‘Onboarding is a term used to describe the process of handling new employees to obtain the best results from them.’ Whilst this might be a slightly crude definition (thanks Wikipedia..) it is helpful in highlighting how important it is to successfully initiate new employees into your business.
Integrating new employees to any company is a crucial process: not only does it ensure your new hires are fully equipped to do their jobs, it also instills them with confidence about their job, thus limiting the possibility of an HR disaster when your new starter hot foots it out of the office three hours into their new role. Equally, a successful graduate scheme should be able to attract and retain the best recruits, to the overall benefit of the business.
In January 2003 a survey of 5643 workers conducted in the U.K. found that 4% of new hires had such a disastrous first day that they never went back!
So, what are the key elements to an effective onboarding programme, I hear you cry?
Here are my top 10 tips to keep new employees happy.
Take advantage of a new employee’s enthusiasm. They are never going to be any more excited about their new job than they are on the first day or so. Use this enthusiasm to your advantage-participate in conversations with them to ensure they feel comfortable and happy in their new place of work.
Do not cram too much information into the first day. The amount of retention that actually happens within the first day is limited to begin with because of the excitement involved in a new environment, so be sure that you spread that kind of information out over the course of a week or two.
Outline day-to-day responsibilities clearly. Sounds obvious, but everybody likes to know that they have a good idea of what their day-to-day responsibilities are - this helps to minimize confusion. If, for example, a new hire assumes someone else is responsible for something within their own remit, this can lead to uncertainty.
Discuss how your company approaches the markets that you serve, why you serve the markets and why the messaging is the way it is. It’s very important for people to understand the overall culture and the vision of the company to be able to fit in properly.
Discuss the company’s approach to training and development. Whether or not it is an internal process, an external process, or a combination or blending approach to learning and training and development, it is important for people to understand.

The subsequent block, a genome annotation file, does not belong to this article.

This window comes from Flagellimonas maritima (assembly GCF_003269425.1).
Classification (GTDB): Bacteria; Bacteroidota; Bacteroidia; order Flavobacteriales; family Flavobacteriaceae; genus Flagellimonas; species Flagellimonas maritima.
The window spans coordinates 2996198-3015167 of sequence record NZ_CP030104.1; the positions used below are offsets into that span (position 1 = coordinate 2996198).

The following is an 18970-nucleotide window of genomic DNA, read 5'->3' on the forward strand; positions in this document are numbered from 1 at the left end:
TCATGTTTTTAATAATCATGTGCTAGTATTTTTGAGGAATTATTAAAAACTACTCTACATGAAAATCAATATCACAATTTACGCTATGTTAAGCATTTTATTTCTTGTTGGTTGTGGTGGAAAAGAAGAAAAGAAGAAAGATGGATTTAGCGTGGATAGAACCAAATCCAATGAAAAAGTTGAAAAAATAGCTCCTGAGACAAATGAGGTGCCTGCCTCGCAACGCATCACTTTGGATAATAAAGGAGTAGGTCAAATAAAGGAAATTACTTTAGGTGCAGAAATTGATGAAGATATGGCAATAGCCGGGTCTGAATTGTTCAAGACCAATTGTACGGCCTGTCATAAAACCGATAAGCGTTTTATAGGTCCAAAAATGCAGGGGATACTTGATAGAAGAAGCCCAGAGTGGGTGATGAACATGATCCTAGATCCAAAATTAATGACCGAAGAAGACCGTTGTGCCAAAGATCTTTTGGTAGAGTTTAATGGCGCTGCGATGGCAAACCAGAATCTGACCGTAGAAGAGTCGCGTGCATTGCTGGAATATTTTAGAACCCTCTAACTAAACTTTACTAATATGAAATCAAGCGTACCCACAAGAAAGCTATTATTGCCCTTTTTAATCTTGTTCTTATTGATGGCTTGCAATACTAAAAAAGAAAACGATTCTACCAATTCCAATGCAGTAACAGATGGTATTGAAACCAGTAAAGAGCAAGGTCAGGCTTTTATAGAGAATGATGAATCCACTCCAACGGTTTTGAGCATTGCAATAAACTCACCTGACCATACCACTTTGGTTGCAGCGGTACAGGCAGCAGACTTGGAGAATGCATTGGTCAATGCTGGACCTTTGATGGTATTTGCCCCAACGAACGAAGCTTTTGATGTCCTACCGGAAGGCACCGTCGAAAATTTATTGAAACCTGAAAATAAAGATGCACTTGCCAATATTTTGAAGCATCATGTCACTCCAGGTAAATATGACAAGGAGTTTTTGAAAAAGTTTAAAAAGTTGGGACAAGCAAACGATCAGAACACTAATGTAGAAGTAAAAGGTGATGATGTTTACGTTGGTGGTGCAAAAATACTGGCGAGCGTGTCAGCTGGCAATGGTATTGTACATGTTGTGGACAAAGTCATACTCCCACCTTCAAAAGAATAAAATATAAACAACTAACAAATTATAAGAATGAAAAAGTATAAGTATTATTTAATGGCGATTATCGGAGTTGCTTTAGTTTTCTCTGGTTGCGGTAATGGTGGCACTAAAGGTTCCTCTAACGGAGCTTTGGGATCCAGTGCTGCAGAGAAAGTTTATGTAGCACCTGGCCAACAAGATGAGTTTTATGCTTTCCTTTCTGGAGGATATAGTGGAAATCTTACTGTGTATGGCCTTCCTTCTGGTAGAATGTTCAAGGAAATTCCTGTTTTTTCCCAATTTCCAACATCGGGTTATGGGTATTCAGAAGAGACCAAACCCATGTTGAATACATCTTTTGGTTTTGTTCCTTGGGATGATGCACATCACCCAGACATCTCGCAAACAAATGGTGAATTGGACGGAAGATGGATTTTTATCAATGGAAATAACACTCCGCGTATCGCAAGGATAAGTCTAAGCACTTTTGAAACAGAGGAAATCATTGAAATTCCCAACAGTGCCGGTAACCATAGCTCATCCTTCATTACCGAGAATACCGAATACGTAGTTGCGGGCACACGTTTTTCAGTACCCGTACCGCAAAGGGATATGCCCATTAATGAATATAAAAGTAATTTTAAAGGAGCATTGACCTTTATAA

Communicating the culture. By the time you offer a candidate the role, you should have a good idea of whether they are the right personality fit for the company. However, it is important to reiterate to the candidate the culture and the way things operate at the company now that they are actually on board.
Work with new hires to establish clear expectations and goals and help them achieve these. Communicating what you want new hires to achieve and monitoring their progress enables them to perform to the highest level.
Ensure graduates are bought in to your brand. Many companies’ graduate schemes involve a training course overseas: Accenture, for example, offer their graduate recruits an intensive two week program at their Chicago training centre. This is effective on two levels: it provides a cohesive approach to orientation and further development, and it also establishes a strong relationship and sense of loyalty between the graduate and their employer.
Assign new employees a mentor or ‘buddy’. This helps new hires to fit in on a social level and fosters a relationship with an individual who is already established within the company. At FreshMinds everyone has a ‘buddy’ within their business division but also within another business division to facilitate a broader social network around the company.
Ask for feedback. The first few weeks in a new job can feel somewhat overwhelming for a fresh or recent graduate. You want to give them enough space to settle in and find their own way but arrange a few informal catch-up sessions where you can ask for their thoughts on how they are doing. This also gives you a forum to give them feedback on how they are doing.
Remember – once you’ve invested the time in the recruitment process, it’s worth making the effort to make your new employee’s first weeks a positive, enjoyable experience. This will reap dividends in the months – even years – to come.